And again, not only did His agony affect the mind and body of Jesus, causing Him to sweat great drops of blood, but by reason of some principle, to us unfathomable, His suffering affected universal nature.

    "World upon world, eternal things,
    Hang on thy anguish, King of kings."

    When he gave up the ghost, the solid rocks were riven, the foundations of the earth trembled, earthquakes shook the continents and rent the isles of the sea, a deep darkness overspread the sky, the mighty waters overflowed their accustomed bounds, huge mountains sank and valleys rose, the handiwork of feeble men was overthrown, their cities were engulphed or consumed by the vivid shafts of lightning, and all material things were convulsed with the throes of seeming dissolution. Thus was brought to pass that which was spoken by the prophet Zenos: "The rocks of the earth must rend; and because of the groanings of the earth, many of the kings of the isles of the sea shall be wrought upon by the Spirit of God to exclaim, The God of nature suffers." [1 Nephi,xix, 12.] And it is recorded, that so confessed the Centurion, and they that were with him watching the body of Jesus. For when they witnessed the earthquake, and the other things that were done, they feared greatly, saying, "Truly this was the Son of God." So also was fulfilled that which is written in the prophecy of Enoch:

    "And the Lord said unto Enoch, Look; and he looked and beheld the Son of Man lifted up on the cross, after the manner of men; and he heard a loud voice; and the heavens were veiled; and all the creations of God mourned; and the earth groaned; and the rocks were rent; and the Saints arose, and were crowned at the right hand of the Son of Man, with crowns of glory; and as many of the spirits as were in prison came forth, and stood on the right hand of God; and the remainder were reserved in chains of darkness until the judgment of the great day." —Pearl of Great Price.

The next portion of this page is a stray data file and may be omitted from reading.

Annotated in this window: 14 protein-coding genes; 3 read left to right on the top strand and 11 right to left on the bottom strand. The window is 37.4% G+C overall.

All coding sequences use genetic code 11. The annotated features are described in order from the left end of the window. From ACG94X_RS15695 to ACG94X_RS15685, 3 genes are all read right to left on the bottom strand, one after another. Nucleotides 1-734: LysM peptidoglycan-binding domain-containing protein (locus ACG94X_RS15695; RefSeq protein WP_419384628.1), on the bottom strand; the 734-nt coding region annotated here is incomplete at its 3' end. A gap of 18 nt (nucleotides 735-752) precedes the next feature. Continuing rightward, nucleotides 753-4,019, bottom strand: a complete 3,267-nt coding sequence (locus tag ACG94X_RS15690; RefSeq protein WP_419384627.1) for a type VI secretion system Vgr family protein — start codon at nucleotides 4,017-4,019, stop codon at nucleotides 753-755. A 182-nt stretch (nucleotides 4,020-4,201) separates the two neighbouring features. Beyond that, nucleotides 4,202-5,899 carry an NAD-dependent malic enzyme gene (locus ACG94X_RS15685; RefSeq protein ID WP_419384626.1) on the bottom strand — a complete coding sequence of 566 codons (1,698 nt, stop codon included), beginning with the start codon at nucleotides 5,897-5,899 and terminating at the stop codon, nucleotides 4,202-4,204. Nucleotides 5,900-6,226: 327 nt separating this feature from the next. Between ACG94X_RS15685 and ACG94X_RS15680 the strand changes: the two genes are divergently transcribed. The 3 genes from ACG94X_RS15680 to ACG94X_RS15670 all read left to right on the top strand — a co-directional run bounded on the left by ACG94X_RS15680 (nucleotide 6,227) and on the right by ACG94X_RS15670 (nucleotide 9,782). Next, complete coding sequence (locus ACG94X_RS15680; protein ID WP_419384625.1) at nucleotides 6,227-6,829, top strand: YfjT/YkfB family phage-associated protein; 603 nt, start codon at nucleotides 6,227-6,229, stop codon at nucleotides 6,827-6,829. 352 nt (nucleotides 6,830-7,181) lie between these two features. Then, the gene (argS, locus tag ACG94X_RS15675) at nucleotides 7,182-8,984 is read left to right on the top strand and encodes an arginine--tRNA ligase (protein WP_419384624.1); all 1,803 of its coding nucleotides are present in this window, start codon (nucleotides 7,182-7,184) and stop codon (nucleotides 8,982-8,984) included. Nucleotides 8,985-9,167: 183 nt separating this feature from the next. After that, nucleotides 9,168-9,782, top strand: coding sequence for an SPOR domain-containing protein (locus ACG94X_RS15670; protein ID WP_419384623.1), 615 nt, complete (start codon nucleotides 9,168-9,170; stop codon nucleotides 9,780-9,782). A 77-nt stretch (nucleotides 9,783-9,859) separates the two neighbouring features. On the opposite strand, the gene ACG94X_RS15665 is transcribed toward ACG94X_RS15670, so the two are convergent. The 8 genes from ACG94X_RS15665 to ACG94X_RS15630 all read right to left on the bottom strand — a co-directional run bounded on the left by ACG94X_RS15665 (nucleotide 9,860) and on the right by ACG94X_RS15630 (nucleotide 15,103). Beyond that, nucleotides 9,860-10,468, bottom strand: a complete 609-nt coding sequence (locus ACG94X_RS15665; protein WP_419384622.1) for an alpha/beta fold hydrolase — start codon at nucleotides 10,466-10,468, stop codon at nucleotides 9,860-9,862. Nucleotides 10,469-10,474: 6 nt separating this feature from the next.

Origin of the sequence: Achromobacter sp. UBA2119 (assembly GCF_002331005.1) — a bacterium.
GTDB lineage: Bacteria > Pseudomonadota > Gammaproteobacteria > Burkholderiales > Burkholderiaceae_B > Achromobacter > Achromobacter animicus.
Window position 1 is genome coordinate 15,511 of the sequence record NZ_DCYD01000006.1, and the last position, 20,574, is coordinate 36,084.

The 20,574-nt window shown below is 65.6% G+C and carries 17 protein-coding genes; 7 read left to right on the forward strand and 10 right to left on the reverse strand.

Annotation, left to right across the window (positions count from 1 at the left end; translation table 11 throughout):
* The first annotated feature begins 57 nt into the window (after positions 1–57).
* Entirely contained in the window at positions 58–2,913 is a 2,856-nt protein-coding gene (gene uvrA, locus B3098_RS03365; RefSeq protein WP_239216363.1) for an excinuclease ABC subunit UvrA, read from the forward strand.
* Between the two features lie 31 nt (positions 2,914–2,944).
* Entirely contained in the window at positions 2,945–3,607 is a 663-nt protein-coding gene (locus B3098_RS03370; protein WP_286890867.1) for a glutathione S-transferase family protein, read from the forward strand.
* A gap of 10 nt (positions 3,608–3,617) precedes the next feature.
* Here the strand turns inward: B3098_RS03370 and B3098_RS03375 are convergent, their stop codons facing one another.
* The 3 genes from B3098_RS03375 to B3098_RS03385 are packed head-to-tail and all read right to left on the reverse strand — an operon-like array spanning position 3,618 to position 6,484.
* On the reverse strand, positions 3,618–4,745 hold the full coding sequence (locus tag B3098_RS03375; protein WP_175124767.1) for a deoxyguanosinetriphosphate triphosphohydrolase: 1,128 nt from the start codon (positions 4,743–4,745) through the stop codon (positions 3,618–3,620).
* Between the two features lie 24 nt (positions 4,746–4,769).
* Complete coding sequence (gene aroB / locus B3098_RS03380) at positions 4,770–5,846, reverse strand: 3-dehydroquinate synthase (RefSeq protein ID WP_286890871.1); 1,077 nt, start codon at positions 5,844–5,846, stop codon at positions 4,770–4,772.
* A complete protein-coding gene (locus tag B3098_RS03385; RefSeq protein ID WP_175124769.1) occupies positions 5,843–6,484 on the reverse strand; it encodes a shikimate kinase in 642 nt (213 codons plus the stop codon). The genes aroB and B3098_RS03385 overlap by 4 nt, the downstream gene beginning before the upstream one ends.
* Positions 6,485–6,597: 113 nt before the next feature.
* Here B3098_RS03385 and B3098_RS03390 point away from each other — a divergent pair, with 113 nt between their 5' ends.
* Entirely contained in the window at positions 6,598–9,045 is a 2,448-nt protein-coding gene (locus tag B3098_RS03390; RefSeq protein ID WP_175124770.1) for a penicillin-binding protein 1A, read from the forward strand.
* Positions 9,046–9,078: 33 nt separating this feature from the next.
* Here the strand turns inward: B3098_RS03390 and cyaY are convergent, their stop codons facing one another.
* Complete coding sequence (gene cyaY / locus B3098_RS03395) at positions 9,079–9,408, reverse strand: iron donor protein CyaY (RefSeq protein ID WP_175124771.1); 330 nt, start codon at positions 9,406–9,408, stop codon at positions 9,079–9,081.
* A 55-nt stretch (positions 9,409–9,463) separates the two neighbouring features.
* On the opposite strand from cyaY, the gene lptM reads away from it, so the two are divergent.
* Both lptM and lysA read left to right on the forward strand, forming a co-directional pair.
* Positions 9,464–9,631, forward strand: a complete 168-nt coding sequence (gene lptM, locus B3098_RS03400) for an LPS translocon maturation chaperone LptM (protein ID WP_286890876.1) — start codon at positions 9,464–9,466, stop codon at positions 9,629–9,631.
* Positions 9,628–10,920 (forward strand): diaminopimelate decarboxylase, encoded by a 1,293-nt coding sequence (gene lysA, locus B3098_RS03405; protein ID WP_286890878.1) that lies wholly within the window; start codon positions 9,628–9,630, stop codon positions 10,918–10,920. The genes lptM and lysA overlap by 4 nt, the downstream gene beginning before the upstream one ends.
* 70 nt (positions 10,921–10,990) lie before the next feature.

Thus, such was the torturing pressure of this intense, this indescribable agony, that it burst forth abroad beyond the confines of His body, convulsed all nature and spread throughout all space.
    John Taylor, Mediation and Atonement ( 1882)

  2. In my opinion, the Atonement is the most important subject that we can study. The majority of my truly significant spiritual growth is related to gaining a deeper and ever increasing appreciation for Christ's great sacrifice.

    Thank you for these wonderful quotes. I tried to read Mediation and Atonement all the way through over 30 years ago and it was a challenging effort.

  3. Oh, Steve! Your post goes so perfectly with Donna's! It all reminds me of Cleon Skousen's talk where he told of being taught by Elder Widstoe more about the principle of justice vrs. mercy... and how the Atonement wasn't just for mortals, but for all of creation, as well. He told of how all of the intelligences cried for justice when they saw mankind in sin (when they, themselves, were being obedient), but when they saw the Savior in pain in the Garden and on the Cross, His pain filled them with such compassion that they felt He had atoned for man's disobedience. Powerful talk and concept!